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  1. #1
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    multiple declaration

    ok this sounds dumb but i just wanted to do something simple

    Code:
    dim this, that, alll, duno, etc, anddd, more as integer
    this = that = etc = more = 6
    doesn't work, is there a way to do this in vb?

  2. #2
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    Re: multiple declaration

    Quote Originally Posted by pacerier View Post
    ok this sounds dumb but i just wanted to do something simple

    Code:
    dim this, that, alll, duno, etc, anddd, more as integer
    this = that = etc = more = 6
    doesn't work, is there a way to do this in vb?

    Nope. Plus, in the DIM statement, only more is an Integer. Everything in RED is actually a VARIANT, and slower to use.

    Declare each variable's type. You can include multiple per statement.

    Assigning a value to more than one item isn't allowed.

    Code:
    Dim this as Integer, that as Integer, etc as Integer
    this = 6 : that = 6 : etc = 6 : more = 6
    David

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  3. #3
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    Re: multiple declaration

    Doing this :
    Code:
    Dim this As Integer, that As Integer, alll As Integer, duno As Integer, etc As Integer, anddd As Integer, more As Integer
    more = 6
    etc = 7
    that = 5
    
    this = that = etc = more
    
    MsgBox that
    Would give me 5

    Doing this :
    Code:
    Private Sub Form_Load()
    Dim this As Integer, that As Integer, alll As Integer, duno As Integer, etc As Integer, anddd As Integer, more As Integer
    more = 6
    etc = 7
    that = 5
    
    that = etc = more
    MsgBox this
    End Sub
    Would give 0
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  4. #4
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    Re: multiple declaration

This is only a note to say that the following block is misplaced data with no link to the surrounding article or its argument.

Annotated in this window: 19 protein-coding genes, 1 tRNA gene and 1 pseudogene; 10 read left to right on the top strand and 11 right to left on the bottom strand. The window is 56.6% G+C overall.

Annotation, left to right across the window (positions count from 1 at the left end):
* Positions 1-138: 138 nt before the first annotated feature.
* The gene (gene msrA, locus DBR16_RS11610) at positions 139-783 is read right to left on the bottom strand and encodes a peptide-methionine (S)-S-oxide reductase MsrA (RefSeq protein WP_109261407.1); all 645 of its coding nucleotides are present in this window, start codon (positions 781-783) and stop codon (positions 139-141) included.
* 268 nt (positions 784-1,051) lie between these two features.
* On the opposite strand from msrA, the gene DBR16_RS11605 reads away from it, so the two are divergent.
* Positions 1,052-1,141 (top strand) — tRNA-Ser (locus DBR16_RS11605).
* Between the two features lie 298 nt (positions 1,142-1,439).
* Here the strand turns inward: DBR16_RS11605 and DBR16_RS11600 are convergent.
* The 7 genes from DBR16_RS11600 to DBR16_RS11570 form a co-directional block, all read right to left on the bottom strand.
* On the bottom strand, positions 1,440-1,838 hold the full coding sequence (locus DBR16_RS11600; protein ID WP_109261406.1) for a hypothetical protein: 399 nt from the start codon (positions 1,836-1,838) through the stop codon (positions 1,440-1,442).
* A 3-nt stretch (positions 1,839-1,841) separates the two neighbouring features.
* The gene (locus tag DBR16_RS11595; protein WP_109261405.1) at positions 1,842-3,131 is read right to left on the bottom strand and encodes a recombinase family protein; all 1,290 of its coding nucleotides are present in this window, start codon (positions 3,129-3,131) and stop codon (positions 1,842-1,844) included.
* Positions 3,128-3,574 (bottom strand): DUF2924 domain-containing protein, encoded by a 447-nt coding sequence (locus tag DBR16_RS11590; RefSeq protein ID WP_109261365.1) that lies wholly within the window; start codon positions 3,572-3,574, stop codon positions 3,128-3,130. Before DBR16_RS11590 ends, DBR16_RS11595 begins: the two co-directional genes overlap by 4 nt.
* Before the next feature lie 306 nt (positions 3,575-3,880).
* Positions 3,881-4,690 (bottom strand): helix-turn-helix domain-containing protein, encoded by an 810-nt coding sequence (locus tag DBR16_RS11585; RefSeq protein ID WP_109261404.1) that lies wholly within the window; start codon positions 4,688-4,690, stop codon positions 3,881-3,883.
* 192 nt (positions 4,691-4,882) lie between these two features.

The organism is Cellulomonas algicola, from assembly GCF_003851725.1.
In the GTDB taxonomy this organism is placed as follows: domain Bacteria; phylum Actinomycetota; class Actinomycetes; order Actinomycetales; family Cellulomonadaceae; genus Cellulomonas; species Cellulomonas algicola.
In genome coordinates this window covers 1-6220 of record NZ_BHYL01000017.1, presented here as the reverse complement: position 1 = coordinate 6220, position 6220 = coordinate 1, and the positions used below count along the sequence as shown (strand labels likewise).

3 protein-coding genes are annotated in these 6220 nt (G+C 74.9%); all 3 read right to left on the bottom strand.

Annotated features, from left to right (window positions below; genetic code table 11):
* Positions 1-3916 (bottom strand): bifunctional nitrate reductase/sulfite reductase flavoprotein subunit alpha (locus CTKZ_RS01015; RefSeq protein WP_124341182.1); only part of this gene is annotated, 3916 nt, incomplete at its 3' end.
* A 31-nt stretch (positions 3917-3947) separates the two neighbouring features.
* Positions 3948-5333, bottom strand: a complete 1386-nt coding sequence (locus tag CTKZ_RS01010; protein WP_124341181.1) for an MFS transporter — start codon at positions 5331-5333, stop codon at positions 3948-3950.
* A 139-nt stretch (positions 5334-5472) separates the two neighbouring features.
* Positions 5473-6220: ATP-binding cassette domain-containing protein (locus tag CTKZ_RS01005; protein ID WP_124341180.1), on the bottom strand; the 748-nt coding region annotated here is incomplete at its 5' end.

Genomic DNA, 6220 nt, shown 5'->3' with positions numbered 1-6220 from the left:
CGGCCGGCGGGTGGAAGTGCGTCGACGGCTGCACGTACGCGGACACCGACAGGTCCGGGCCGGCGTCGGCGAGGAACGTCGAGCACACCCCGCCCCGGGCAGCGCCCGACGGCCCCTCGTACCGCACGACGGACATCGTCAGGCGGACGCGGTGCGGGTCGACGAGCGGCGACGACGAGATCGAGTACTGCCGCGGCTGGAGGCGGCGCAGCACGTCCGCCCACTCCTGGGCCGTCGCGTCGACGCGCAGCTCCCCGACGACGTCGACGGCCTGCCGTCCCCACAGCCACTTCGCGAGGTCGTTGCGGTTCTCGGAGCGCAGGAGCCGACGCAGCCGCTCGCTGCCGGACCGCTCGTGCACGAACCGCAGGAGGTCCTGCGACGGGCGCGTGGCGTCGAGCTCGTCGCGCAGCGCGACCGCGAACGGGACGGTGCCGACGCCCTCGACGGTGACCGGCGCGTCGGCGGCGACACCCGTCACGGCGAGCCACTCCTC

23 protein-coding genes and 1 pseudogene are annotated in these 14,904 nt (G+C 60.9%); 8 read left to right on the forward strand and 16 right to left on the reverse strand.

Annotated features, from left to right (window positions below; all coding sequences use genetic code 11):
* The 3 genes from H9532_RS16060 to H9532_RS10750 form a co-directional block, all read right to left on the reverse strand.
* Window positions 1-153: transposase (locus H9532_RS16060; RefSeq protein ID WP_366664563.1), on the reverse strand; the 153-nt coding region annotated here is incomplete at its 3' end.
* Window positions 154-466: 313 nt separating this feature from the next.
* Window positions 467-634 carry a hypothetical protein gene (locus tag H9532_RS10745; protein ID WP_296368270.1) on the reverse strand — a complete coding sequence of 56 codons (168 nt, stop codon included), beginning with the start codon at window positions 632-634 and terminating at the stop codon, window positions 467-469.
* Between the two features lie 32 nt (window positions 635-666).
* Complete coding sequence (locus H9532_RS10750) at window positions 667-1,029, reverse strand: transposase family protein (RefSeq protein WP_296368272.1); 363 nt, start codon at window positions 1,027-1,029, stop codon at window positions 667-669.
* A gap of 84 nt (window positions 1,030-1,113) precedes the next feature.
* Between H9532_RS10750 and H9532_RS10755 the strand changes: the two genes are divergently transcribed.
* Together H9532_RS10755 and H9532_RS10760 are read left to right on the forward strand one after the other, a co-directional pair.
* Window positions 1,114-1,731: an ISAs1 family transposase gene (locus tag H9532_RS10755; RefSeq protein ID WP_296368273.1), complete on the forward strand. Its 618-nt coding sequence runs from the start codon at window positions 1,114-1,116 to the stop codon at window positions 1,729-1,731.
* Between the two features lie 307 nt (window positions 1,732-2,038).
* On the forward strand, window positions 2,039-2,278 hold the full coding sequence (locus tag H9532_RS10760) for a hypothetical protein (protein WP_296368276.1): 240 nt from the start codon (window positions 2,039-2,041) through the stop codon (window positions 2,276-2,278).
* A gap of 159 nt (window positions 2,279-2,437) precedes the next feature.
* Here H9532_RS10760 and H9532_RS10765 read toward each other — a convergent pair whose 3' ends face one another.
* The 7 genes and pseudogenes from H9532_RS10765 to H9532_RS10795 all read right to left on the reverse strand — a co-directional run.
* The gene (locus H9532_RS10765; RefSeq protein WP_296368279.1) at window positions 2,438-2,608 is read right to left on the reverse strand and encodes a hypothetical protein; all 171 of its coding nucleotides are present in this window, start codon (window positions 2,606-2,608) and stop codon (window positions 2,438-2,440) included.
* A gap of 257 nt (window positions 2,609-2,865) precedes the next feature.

An expression A=B=C will evaluate like this:
    A is assigned the result of B=C, which is a boolean expression like in the if statement.
    If B equals C then A will become True, if B is different to C, A becomes False.
    If A however is not a boolean, but an integer, it becomes -1 for true and 0 for false.
    A multi assignment statement will likewise evaluate:
    A=B=C=D=6.
    If all variables are assumed 0, then D=6 will be false, so we have
    A=B=C=0
    C is 0 will be true, being -1 in an integer representation, so we have
    A=B=-1
    So B=-1 becomes 0 (false) for B being 0. This reduces the evaluation to
    A=0
    That's what the result should turn out.

  5. #5
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    Re: multiple declaration

    The whole point I'm still trying to figure out as well, is why is this even allowed in the compiler. Surely it should be ¿
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  6. #6
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    Re: multiple declaration

    [Moved to VB.NET]
    Sorry about bumping the thread, but OP is actually asking a question related to VB.NET. I have moved few of the threads to VB.NET forum earlier that were posted by the same member.